Appeals from orders of Court of Common Pleas of Allegheny County, July T., 1962, Nos. 2841 and 2894, in case of Commonwealth ex rel. Frank Gaito v. James F. Maroney, Warden.
Stanley J. Reisman, with him Zigmund L. Dermer, for appellant.
Edwin J. Martin, Assistant District Attorney, with him Robert W. Duggan, District Attorney, for appellee.
Ervin, P. J., Wright, Watkins, Montgomery, Jacobs, and Hoffman, JJ. (Flood, J., absent). Dissenting Opinion by Hoffman, J.
[ 206 Pa. Super. Page 113]
Dissenting Opinion by Hoffman, J.:
The Supreme Court of Pennsylvania in Commonwealth ex rel. Gaito v. Maroney, 416 Pa. 199, 204 A.2d 758 (1964), directed that a hearing be held in a lower court, ". . . in the presence of the defendant and consistent with the requirements of due process, to determine the voluntariness of Gaito's oral confession which was introduced in evidence at his trial before that Court for burglary and assault with intent to kill."
[ 206 Pa. Super. Page 114]
After such a hearing, the lower court found that the confession was voluntary and, accordingly, denied the petition. From this denial, petitioner now appeals.
The confession here at issue is based on the following circumstances:
At about 3:00 a.m. on February 28, 1959, petitioner was found outside of Mercy Hospital, Pittsburgh, in a critical condition from a bullet wound. At about 4:00 a.m., he was examined by a resident surgeon who noted that he had a penetrating wound in his abdomen.
A decision was made to operate immediately. Between 4:00 a.m. and 5:45 a.m., petitioner was administered a general anesthetic, pentothal, intravenously. Subsequently, a gaseous anesthetic consisting of a cyclopropane-oxygen mixture was administered continuously for 3 1/2 hours until 9:20 a.m.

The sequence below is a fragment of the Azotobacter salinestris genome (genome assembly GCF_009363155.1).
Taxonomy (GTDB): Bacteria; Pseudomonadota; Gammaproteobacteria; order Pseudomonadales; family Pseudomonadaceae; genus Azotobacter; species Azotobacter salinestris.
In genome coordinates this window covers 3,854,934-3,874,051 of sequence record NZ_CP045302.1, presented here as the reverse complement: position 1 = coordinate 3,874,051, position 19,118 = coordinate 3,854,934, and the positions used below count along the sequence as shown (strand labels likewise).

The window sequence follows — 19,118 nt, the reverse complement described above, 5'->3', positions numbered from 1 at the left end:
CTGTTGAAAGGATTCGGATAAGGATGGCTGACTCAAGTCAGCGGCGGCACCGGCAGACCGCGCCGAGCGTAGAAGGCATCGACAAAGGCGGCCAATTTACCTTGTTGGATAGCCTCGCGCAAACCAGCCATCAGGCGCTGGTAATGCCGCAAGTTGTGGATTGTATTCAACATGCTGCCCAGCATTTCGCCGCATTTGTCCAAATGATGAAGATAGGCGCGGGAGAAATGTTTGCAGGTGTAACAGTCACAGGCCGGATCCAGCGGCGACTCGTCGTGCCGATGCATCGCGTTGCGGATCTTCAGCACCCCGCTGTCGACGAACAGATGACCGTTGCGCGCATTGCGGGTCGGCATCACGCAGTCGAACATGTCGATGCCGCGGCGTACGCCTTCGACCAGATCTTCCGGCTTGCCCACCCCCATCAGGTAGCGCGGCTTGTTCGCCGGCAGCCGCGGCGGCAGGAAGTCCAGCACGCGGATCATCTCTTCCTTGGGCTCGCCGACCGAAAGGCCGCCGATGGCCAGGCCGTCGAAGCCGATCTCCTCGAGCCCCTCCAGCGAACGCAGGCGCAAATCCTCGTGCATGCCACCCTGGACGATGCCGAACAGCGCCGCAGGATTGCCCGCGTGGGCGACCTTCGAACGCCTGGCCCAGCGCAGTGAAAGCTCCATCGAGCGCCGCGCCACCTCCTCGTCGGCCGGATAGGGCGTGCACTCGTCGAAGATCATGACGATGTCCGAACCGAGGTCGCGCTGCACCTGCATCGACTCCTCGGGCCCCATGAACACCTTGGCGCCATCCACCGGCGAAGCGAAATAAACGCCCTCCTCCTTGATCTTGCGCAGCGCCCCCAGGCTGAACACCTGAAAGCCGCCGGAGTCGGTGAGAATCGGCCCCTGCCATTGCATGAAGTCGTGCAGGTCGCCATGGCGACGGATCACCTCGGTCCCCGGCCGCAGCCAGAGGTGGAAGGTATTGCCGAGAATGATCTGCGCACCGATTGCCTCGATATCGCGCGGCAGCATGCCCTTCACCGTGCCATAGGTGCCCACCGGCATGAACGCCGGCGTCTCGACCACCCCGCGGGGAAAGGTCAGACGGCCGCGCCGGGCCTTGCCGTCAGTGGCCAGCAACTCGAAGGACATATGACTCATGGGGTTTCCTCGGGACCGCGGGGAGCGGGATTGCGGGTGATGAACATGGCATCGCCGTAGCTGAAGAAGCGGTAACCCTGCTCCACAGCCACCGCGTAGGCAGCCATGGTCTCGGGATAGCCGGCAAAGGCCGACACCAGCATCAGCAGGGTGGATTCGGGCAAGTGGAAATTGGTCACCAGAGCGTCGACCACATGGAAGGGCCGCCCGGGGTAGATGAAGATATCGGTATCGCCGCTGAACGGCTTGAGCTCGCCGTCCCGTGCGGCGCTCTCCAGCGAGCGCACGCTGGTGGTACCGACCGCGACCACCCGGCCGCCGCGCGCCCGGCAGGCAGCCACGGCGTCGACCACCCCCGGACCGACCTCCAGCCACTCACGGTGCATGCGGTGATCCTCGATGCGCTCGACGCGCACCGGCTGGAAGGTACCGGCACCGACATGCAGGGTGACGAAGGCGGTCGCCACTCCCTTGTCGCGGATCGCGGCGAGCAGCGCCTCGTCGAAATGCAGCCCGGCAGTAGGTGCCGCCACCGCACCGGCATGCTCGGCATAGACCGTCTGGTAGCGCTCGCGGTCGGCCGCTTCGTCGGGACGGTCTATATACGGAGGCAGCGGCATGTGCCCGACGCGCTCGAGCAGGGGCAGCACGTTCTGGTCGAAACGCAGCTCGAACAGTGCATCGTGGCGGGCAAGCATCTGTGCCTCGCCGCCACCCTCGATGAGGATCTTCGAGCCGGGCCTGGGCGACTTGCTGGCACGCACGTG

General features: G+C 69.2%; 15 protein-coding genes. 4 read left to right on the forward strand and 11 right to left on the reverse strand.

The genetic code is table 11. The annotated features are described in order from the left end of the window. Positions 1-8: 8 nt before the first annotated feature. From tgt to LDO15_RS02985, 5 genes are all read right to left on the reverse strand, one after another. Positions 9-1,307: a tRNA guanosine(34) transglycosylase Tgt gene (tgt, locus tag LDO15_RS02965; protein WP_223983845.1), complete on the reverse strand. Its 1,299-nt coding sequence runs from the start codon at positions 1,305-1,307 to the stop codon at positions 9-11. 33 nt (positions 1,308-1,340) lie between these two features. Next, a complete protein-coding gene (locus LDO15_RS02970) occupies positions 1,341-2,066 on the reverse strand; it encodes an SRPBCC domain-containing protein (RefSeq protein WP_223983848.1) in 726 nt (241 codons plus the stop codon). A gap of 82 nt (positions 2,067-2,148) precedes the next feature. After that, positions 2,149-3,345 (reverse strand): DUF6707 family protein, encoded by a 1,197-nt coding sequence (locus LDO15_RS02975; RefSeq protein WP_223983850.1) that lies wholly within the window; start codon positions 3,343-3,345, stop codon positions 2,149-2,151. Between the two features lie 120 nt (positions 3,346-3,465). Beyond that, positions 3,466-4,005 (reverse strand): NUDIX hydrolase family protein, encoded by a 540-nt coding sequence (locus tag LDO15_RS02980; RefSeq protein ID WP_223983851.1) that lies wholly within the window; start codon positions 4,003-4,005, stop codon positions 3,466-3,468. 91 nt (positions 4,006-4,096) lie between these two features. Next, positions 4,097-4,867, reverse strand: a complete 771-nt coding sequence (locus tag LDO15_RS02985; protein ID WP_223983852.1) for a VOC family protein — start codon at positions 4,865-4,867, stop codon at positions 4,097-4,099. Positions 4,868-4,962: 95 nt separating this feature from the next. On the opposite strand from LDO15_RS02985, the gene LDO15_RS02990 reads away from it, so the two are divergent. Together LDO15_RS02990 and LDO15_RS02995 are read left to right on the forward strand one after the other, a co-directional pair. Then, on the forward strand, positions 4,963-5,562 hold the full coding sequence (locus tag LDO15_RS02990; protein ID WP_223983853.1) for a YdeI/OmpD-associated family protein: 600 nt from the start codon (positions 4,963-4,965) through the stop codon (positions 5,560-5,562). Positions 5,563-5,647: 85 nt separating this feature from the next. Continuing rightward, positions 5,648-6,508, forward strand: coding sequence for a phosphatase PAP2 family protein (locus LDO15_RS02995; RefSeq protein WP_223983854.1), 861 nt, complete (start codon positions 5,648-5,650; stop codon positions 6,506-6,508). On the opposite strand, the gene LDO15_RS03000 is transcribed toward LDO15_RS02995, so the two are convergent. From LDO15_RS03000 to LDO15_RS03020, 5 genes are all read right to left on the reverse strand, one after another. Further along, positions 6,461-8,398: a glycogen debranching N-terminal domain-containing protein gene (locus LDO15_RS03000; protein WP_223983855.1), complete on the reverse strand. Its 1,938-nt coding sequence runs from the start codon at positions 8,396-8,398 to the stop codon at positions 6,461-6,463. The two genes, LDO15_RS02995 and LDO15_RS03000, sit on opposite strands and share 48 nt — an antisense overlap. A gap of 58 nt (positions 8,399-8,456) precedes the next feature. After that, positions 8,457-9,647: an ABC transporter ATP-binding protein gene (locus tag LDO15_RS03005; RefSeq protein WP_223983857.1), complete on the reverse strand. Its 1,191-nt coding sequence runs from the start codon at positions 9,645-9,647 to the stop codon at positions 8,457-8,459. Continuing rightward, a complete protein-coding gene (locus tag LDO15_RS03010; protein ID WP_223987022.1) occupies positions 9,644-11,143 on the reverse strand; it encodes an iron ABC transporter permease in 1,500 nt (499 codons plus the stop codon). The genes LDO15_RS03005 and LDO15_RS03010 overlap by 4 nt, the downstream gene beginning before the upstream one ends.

Surgery commenced at 5:45 a.m. The patient was in critical condition both before and during the operation. The operating surgeon stated at the time of the operation that he believed petitioner might die.
The bullet had passed through petitioner's upper abdominal wall opposite the ninth costal cartilage on the left side in the epigastric region. It went from there through the left lobe of his liver, through both walls of his stomach, and through the gastro-colic omentum, which is the membrane which joins the stomach to the large bowel. It severed the pedicle of the spleen, went through the diaphragm, went through his left chest and was in the subcutaneous tissues overlying the eleventh or twelfth rib of the left side of his back. The operation required the closing of two holes in petitioner's liver, the sewing up of the anterior and posterior walls of his stomach, and the sewing up of his gastro-colic omentum, ...